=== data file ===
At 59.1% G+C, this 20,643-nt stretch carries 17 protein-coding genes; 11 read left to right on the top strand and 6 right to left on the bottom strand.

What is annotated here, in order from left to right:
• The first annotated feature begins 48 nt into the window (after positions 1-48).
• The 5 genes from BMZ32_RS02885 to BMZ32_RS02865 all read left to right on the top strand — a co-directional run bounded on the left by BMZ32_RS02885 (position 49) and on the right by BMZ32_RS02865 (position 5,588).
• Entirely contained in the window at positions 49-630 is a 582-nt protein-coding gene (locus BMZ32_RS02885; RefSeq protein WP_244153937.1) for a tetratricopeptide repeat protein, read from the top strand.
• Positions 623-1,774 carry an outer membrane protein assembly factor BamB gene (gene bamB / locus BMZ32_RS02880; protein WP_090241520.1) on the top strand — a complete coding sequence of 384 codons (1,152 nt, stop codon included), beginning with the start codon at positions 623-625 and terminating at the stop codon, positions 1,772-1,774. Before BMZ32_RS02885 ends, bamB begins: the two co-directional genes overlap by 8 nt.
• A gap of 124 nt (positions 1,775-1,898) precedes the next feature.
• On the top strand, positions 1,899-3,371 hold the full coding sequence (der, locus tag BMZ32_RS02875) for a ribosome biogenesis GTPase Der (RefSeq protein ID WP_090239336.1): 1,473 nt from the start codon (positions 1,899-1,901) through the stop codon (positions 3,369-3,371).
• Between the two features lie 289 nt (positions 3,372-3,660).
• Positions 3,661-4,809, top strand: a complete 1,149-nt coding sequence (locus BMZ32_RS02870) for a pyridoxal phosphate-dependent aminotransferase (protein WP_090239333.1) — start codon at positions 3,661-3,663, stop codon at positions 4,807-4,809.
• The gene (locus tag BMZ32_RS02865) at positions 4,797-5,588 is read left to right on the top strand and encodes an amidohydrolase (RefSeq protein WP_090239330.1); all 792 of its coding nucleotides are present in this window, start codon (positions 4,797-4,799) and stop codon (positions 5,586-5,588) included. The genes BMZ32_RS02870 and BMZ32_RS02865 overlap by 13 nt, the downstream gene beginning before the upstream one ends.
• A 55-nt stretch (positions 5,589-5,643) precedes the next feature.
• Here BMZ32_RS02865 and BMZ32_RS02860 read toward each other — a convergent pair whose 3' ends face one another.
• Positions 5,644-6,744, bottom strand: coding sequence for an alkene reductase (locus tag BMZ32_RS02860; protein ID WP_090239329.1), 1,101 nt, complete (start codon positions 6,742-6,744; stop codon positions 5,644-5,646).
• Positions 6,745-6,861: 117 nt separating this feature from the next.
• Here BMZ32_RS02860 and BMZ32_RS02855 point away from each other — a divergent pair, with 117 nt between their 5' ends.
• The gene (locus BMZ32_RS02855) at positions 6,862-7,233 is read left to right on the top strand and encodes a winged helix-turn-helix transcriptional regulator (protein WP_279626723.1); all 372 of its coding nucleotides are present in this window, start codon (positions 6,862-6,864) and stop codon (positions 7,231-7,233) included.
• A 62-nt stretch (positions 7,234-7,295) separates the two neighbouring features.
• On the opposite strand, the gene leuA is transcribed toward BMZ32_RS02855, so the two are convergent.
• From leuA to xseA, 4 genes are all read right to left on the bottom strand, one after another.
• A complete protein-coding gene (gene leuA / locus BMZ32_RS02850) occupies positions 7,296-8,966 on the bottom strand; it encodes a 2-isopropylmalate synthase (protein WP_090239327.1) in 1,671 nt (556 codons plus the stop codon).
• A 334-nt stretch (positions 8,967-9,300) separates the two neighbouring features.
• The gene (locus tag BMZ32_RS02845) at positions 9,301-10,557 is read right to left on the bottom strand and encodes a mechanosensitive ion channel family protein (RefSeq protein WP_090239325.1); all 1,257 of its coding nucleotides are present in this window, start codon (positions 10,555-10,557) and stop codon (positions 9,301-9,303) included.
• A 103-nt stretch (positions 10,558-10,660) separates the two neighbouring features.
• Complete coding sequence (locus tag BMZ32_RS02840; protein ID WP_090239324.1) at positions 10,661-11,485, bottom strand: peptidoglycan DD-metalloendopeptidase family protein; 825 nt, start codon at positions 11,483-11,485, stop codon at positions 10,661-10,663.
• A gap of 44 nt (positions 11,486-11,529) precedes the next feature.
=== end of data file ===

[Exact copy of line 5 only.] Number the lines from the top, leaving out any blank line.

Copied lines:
• Entirely contained in the window at positions 49-630 is a 582-nt protein-coding gene (locus BMZ32_RS02885; RefSeq protein WP_244153937.1) for a tetratricopeptide repeat protein, read from the top strand.